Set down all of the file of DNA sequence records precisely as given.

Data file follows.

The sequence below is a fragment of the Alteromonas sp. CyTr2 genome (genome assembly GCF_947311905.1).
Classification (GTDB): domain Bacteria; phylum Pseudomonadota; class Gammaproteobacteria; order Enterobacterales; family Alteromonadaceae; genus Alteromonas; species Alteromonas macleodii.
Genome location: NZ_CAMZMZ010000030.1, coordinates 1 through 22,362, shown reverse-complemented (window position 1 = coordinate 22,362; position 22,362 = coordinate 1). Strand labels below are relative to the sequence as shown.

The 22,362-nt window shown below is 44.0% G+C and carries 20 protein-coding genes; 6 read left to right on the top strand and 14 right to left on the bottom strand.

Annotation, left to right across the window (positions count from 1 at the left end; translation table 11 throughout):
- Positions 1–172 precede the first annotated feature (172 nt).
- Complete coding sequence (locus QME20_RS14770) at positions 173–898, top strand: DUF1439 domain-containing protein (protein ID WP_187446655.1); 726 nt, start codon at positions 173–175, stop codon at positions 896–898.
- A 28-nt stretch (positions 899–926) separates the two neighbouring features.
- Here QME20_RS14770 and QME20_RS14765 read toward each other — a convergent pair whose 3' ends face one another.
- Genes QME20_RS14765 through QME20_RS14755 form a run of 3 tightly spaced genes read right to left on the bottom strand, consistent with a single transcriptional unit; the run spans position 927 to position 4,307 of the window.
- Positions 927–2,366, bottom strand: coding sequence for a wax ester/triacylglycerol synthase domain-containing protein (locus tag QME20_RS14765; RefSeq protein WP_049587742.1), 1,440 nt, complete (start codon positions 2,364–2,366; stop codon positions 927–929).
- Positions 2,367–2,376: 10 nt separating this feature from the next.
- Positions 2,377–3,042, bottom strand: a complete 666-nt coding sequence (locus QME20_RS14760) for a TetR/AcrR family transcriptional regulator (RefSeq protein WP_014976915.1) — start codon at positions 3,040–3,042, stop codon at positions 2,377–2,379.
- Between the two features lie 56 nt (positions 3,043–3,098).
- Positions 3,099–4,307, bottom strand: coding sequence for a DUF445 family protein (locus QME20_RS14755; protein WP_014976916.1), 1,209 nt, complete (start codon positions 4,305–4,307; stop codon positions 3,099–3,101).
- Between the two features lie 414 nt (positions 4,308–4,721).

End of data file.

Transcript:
The sequence below is a fragment of the Alteromonas sp. CyTr2 genome (genome assembly GCF_947311905.1).
Classification (GTDB): domain Bacteria; phylum Pseudomonadota; class Gammaproteobacteria; order Enterobacterales; family Alteromonadaceae; genus Alteromonas; species Alteromonas macleodii.
Genome location: NZ_CAMZMZ010000030.1, coordinates 1 through 22,362, shown reverse-complemented (window position 1 = coordinate 22,362; position 22,362 = coordinate 1). Strand labels below are relative to the sequence as shown.

The 22,362-nt window shown below is 44.0% G+C and carries 20 protein-coding genes; 6 read left to right on the top strand and 14 right to left on the bottom strand.

Annotation, left to right across the window (positions count from 1 at the left end; translation table 11 throughout):
- Positions 1–172 precede the first annotated feature (172 nt).
- Complete coding sequence (locus QME20_RS14770) at positions 173–898, top strand: DUF1439 domain-containing protein (protein ID WP_187446655.1); 726 nt, start codon at positions 173–175, stop codon at positions 896–898.
- A 28-nt stretch (positions 899–926) separates the two neighbouring features.
- Here QME20_RS14770 and QME20_RS14765 read toward each other — a convergent pair whose 3' ends face one another.
- Genes QME20_RS14765 through QME20_RS14755 form a run of 3 tightly spaced genes read right to left on the bottom strand, consistent with a single transcriptional unit; the run spans position 927 to position 4,307 of the window.
- Positions 927–2,366, bottom strand: coding sequence for a wax ester/triacylglycerol synthase domain-containing protein (locus tag QME20_RS14765; RefSeq protein WP_049587742.1), 1,440 nt, complete (start codon positions 2,364–2,366; stop codon positions 927–929).
- Positions 2,367–2,376: 10 nt separating this feature from the next.
- Positions 2,377–3,042, bottom strand: a complete 666-nt coding sequence (locus QME20_RS14760) for a TetR/AcrR family transcriptional regulator (RefSeq protein WP_014976915.1) — start codon at positions 3,040–3,042, stop codon at positions 2,377–2,379.
- Between the two features lie 56 nt (positions 3,043–3,098).
- Positions 3,099–4,307, bottom strand: coding sequence for a DUF445 family protein (locus QME20_RS14755; protein WP_014976916.1), 1,209 nt, complete (start codon positions 4,305–4,307; stop codon positions 3,099–3,101).
- Between the two features lie 414 nt (positions 4,308–4,721).